Worms are often an organic gardener’s best friend. But their ability to create muddy deposits on lawns can create problems for even the most open-minded of gardeners. Read on to find out more about this common garden inhabitant.
Worms are soil-dwelling creatures that eat decaying plant matter, but do not damage growing plants. Many species come up to the surface to eat organic matter on the surface and pull it down into the ground through their tunnels. Both horizontal and vertical, the tunnels play an important role in maintaining soil structure and the worms’ eating habits introduce a myriad of rich nutrients to the environment, boosting soil fertility.
There are around 16 species of worm in the UK. Typically, they can be active throughout the year, but you’re less likely to see evidence of them during particularly hot or dry weather as they go dormant.
Some species of worms leave small mounds of earth on your lawn, also known as ‘casts’. These excretions of muddy soil – easily differentiated from deposits made by ants or mining bees by the fine muddy consistency and the coiled shape (particularly of fresh casts) – are signs that the worms are keeping your soil healthy. But they can be a nuisance.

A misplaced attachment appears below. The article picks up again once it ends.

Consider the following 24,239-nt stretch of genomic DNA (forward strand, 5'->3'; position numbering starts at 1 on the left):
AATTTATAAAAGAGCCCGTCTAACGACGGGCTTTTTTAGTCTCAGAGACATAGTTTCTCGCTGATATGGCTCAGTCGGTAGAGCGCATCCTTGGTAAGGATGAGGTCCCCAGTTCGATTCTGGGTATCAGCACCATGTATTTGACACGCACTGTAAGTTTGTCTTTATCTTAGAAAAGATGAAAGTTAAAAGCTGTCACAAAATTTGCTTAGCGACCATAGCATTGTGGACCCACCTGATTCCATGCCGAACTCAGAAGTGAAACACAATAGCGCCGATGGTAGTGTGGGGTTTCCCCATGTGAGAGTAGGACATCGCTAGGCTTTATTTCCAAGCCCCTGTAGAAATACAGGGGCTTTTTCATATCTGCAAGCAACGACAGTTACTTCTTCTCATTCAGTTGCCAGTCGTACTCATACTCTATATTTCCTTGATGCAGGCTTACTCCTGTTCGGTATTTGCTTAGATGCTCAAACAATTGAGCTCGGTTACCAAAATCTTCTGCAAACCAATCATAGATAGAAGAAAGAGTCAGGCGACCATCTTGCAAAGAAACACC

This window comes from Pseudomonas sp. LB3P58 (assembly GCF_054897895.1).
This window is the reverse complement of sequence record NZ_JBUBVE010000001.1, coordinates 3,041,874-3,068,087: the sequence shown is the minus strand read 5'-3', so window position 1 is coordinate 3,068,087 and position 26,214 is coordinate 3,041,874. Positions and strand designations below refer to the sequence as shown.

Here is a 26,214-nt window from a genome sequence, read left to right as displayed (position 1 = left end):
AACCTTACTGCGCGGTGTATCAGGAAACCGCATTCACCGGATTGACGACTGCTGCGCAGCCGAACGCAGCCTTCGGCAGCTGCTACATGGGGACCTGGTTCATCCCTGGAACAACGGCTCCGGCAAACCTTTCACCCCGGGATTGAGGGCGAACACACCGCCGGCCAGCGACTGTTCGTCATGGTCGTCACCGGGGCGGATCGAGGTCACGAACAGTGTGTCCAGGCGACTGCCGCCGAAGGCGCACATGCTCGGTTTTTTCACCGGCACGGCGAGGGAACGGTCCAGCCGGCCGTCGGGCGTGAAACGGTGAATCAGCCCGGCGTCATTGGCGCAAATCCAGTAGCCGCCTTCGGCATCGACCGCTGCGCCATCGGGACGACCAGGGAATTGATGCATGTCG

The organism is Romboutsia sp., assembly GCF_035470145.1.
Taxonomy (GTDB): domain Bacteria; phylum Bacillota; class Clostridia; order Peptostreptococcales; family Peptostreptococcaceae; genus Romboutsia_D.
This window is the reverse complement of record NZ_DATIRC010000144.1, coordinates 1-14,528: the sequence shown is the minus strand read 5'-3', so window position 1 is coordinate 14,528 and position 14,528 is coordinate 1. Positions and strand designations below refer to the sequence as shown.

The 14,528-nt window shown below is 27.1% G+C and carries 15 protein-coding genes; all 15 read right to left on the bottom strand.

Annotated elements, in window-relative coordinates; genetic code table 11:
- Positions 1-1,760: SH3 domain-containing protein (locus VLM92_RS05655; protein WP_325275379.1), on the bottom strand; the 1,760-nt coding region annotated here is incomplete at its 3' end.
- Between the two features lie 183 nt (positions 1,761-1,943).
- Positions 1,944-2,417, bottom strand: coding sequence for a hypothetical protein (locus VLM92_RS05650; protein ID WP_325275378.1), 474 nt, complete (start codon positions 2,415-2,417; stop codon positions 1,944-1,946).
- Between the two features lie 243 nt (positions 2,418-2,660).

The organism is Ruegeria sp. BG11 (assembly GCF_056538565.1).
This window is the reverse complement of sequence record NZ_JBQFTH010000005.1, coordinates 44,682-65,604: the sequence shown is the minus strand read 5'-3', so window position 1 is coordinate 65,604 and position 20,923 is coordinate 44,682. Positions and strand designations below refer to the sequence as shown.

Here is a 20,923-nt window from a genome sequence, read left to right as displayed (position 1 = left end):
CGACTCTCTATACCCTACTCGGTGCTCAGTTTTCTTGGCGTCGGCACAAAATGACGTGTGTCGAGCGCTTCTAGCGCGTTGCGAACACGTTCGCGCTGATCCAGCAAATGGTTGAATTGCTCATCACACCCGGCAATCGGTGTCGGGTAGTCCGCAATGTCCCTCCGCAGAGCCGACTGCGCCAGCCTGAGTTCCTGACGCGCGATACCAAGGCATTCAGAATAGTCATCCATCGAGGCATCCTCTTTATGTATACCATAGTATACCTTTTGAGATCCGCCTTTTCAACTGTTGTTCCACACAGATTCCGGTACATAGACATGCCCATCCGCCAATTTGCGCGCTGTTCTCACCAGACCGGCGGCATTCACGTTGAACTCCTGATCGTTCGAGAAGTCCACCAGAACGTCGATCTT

Worm activity in lawns is particularly common in the autumn and winter months when the soil is wet. The casts are the main problem as they look unsightly and can cause muddy conditions when they’re stepped on.
The casts themselves can be removed by sweeping them off the lawn or breaking them up with a rake (with the teeth facing upwards so as not to damage the lawn). But make sure that they’re dry before you start, otherwise they will just smear across the grass, which can create conditions that support the growth of weeds and moss. For this reason, it’s best to keep off the grass during wet weather when casts are a particular problem.
High levels of worm activity can also attract moles, which feed on worms. But there are mole repellers that can help control the problem.
While worms play a useful role in the garden, there are a few ways to discourage them from excessively messing with your lawn.
Make your lawn more acidic - worms prefer a neutral to alkaline soil pH, so adding fertilisers that contain sulphate of iron will lower the pH and make the lawn surface less attractive to them.
Limit their food supply - worms enjoy feeding on organic matter in lawns, often referred to as 'thatch'. To prevent the accumulation of thatch, remove clippings when you cut the grass and rake up fallen leaves in the autumn. Scarifying your lawn, which removes moss, will also help to reduce thatch.
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